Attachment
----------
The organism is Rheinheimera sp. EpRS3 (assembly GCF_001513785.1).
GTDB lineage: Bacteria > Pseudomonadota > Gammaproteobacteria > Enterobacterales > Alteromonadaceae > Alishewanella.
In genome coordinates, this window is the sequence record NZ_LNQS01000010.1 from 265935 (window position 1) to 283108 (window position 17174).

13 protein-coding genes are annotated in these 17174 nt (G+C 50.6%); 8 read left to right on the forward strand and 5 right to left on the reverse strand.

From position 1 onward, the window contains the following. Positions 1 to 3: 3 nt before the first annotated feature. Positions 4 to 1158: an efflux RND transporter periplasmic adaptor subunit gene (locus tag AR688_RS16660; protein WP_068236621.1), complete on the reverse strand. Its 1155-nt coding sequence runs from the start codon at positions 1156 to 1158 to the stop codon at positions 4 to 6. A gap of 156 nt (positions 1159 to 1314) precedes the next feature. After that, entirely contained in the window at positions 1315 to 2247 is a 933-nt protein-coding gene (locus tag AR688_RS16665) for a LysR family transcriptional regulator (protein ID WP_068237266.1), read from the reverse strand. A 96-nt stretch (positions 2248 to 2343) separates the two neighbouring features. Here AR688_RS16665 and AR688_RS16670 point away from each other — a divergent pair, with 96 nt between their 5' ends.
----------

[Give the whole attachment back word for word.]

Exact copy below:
The organism is Rheinheimera sp. EpRS3 (assembly GCF_001513785.1).
GTDB lineage: Bacteria > Pseudomonadota > Gammaproteobacteria > Enterobacterales > Alteromonadaceae > Alishewanella.
In genome coordinates, this window is the sequence record NZ_LNQS01000010.1 from 265935 (window position 1) to 283108 (window position 17174).

13 protein-coding genes are annotated in these 17174 nt (G+C 50.6%); 8 read left to right on the forward strand and 5 right to left on the reverse strand.

From position 1 onward, the window contains the following. Positions 1 to 3: 3 nt before the first annotated feature. Positions 4 to 1158: an efflux RND transporter periplasmic adaptor subunit gene (locus tag AR688_RS16660; protein WP_068236621.1), complete on the reverse strand. Its 1155-nt coding sequence runs from the start codon at positions 1156 to 1158 to the stop codon at positions 4 to 6. A gap of 156 nt (positions 1159 to 1314) precedes the next feature. After that, entirely contained in the window at positions 1315 to 2247 is a 933-nt protein-coding gene (locus tag AR688_RS16665) for a LysR family transcriptional regulator (protein ID WP_068237266.1), read from the reverse strand. A 96-nt stretch (positions 2248 to 2343) separates the two neighbouring features. Here AR688_RS16665 and AR688_RS16670 point away from each other — a divergent pair, with 96 nt between their 5' ends.